In 1913, the U.S. Congress passed the Underwood Tariff Act, which reduced taxes on manufactured goods and eliminated duties on raw materials. Lowering these taxes and fees resulted in the concurrent passage of the Sixteenth Amendment, which permitted direct income taxes.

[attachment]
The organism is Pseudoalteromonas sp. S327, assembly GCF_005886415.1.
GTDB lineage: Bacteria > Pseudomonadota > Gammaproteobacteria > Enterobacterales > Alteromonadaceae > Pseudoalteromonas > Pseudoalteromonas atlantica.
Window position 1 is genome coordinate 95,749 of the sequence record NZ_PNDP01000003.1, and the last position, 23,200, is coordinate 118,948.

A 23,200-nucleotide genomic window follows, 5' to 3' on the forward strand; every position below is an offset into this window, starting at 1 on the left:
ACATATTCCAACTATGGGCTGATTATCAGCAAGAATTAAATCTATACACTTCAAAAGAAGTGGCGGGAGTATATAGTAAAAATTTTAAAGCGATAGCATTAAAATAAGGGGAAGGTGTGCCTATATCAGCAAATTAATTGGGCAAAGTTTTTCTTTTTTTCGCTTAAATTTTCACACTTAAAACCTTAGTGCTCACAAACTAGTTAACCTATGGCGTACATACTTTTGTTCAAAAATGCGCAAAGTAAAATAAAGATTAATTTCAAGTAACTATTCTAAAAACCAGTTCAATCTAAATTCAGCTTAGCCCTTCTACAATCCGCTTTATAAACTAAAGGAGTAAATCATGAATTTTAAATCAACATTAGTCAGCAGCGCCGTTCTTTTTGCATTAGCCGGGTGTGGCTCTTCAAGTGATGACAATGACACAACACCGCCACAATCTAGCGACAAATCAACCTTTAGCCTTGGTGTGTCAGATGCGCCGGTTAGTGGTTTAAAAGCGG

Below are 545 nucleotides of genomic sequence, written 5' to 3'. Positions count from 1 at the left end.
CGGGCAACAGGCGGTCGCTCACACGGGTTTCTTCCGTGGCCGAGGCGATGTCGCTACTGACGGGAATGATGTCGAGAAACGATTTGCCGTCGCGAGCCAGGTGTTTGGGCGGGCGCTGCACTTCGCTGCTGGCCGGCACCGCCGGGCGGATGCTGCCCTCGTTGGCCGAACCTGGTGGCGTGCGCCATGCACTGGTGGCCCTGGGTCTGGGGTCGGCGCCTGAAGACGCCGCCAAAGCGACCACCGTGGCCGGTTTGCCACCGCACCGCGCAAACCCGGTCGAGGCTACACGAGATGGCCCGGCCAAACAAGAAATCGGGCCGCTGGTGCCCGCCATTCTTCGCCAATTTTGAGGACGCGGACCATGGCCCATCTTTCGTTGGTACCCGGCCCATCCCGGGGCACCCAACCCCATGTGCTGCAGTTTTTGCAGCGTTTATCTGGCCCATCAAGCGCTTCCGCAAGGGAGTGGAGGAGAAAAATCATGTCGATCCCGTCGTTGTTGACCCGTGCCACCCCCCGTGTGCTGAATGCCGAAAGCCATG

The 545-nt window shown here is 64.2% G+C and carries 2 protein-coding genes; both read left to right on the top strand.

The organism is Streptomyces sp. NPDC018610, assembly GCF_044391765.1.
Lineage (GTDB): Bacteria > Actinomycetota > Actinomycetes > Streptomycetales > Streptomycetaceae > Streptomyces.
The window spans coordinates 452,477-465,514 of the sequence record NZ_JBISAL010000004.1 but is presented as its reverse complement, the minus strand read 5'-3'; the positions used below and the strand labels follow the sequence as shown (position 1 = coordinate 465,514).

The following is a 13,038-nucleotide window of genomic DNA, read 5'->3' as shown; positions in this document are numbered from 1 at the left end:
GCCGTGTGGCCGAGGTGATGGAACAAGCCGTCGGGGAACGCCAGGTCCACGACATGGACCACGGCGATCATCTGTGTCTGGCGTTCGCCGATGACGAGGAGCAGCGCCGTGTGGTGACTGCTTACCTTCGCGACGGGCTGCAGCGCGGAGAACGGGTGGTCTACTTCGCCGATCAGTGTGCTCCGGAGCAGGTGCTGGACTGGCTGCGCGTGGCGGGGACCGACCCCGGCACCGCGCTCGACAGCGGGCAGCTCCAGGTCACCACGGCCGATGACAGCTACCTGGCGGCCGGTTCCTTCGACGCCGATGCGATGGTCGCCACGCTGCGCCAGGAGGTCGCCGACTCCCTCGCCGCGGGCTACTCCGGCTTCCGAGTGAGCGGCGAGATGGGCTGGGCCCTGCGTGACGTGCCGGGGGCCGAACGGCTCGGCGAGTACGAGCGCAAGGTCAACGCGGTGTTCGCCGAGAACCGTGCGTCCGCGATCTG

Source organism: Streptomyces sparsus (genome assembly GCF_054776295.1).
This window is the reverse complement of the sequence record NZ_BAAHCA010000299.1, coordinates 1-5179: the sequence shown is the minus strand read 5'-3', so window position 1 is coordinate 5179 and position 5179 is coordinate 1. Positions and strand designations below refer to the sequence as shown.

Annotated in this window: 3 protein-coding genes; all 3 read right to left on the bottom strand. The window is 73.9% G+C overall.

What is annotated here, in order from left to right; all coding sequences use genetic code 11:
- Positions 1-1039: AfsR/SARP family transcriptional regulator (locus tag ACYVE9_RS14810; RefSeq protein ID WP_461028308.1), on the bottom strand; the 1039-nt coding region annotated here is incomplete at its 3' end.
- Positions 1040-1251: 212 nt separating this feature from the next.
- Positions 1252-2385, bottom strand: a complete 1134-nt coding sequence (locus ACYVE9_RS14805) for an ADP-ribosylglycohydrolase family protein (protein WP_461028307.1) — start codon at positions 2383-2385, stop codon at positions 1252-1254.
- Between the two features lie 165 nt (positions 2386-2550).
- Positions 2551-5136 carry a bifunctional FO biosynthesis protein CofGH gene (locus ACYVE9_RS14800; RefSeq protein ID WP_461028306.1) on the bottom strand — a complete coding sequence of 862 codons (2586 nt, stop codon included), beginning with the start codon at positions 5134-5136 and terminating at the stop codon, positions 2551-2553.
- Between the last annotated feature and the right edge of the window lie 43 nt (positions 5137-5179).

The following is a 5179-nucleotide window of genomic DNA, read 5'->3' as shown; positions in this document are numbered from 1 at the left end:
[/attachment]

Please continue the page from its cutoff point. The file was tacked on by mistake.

The Underwood Tariff Act was the first legislation proposed by newly elected President Woodrow Wilson and was the first time that tariffs had been significantly reduced since the Civil War. Wilson argued that reducing taxes would promote healthy, competitive trade, lower consumer prices and support continued economic growth in the United States. As a result, tariffs on manufactured goods were substantially reduced, and many raw materials were exempt from import taxes. To compensate for the projected loss of revenue, a graduated income tax amendment was attached to the act. This amendment levied a 1 percent tax on workers making between $4,000 and $20,000 per year and incrementally increased to 6 percent for those making $500,000 or more. The act also established tax-exempt status for civic and commercial nonprofit groups that couldn't qualify as charitable organizations but whose work benefited society in general. The outbreak of World War I and the increased demand for American goods rendered the act largely immaterial.